Originally posted on Psychology Today
Day in and day out, deadlines, schedules, financial pressures, and social demands collide with the work of raising children, who test and challenge as much as they enthrall. Difficult societal pressures ask us to be high-achieving, dedicated workers, partners, and parents, but can often leave us feeling like failures. Depression, anxiety, loneliness, exhaustion, and resentment too often define our daily lives and negatively impact our ability to parent with joy and confidence.
Raising children is hard, but a practice of self-love enables us to ride the challenges and truly experience the pleasures of parenthood. Here are some strategies to give yourself the gift of self-love. You and your children deserve it!
Exhaustion and lack of self-care are often the hallmarks of parenting, but they don’t have to be! To the best of your ability, give yourself the same care that you give your children, in terms of healthy food, sleep, and exercise. Compromising self-care is one of the worst things you can do as a parent, not only in terms of role modeling but also because it’s a direct affront to your parenting skills. Exhausted, strung-out, and sick parents experience a host of negative emotional states that can be harmful to your family.
Psychological injuries are just as important to address as physical injuries. A profound step toward self-love is emotional healing. Refusing to deal with past pain is risky, as raising children will inevitably trigger old wounds. Understanding and healing our psychological pain is the ultimate expression of self-love.
3. Aim for optimism.
Do you have a pessimistic side? Always fearing or expecting the worst makes for anxious parenting. Aiming for a more optimistic approach may require retraining your brain, but it’s worth it. Start to take note of when your negative thinking was wrong, and start noticing positive actions and results. Believing in yourself and others will spread optimism and joy to your children.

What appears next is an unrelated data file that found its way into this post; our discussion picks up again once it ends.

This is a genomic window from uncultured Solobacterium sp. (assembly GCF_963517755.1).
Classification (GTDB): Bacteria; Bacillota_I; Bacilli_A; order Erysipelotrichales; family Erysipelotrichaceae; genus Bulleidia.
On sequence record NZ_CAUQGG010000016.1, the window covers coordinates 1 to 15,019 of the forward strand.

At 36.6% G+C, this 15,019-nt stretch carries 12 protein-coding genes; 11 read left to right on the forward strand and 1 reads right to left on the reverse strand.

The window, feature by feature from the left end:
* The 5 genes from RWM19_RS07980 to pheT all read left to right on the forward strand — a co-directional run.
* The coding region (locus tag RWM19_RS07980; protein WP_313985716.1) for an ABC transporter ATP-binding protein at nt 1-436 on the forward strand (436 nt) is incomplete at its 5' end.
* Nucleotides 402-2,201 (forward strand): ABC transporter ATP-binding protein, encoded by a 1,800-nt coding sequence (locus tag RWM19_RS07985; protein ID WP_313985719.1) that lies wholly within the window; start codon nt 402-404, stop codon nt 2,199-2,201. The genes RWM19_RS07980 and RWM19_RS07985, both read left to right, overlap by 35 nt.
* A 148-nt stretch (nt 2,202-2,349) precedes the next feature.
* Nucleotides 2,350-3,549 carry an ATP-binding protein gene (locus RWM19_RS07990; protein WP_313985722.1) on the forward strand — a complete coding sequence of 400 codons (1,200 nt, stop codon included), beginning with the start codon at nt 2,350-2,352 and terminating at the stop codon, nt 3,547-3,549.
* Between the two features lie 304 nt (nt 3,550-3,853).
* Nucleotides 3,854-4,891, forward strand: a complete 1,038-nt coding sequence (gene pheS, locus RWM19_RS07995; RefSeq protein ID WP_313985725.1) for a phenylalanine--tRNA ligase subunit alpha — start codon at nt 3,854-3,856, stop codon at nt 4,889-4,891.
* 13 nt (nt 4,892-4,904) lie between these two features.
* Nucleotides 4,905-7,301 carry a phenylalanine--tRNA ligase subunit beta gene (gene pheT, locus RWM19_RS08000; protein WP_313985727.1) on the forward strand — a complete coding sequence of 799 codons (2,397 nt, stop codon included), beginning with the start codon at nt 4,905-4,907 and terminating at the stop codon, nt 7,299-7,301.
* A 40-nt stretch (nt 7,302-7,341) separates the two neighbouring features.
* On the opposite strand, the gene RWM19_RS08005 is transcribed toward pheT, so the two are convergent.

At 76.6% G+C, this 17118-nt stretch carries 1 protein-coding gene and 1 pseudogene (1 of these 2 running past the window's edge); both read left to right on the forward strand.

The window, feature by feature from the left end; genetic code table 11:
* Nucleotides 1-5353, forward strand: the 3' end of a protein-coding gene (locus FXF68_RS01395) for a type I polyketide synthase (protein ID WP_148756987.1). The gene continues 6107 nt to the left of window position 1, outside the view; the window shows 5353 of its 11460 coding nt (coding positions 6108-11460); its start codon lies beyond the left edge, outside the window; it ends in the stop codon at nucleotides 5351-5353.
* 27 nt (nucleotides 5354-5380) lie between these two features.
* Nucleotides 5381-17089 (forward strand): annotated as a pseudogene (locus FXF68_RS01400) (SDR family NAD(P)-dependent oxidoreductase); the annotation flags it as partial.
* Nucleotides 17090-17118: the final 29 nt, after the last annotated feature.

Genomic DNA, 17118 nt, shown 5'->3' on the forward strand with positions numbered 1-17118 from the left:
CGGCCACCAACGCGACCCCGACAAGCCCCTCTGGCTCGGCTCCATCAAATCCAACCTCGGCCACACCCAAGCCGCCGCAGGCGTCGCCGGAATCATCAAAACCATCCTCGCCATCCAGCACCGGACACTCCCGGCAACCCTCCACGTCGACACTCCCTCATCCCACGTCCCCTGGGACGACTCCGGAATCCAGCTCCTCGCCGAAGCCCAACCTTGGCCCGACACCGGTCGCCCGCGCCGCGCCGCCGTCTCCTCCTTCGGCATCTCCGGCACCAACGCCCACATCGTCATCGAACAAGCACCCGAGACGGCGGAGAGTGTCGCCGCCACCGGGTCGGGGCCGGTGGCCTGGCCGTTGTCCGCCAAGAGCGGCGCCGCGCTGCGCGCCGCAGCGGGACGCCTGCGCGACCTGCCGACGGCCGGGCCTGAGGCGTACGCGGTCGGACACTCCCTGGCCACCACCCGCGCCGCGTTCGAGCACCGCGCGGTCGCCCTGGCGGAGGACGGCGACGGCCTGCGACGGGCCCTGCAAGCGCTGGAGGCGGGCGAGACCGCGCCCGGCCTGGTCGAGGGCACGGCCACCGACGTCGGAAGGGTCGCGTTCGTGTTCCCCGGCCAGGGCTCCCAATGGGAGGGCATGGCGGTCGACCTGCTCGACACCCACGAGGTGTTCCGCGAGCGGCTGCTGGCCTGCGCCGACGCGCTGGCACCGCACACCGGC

Children push us to our limits, invoking feelings of inadequacy. Instead of telling yourself that you’re screwing up, shift your focus on what’s going well. Spend some time each day focusing on what you’re offering your child and how well you’re doing. Pat yourself on the back for small accomplishments. By getting into a habit of praising yourself, you can reduce the unnecessary guilt that so many of us parents experience.
Everyone gets tired and cranky sometimes, and every parent says things they wish they could take back. Aim to be as forgiving with yourself as you are with others. Acceptance and forgivenessare essential to any healthy relationship – even your relationship with yourself!
Get the final 5 strategies on Psychology Today.
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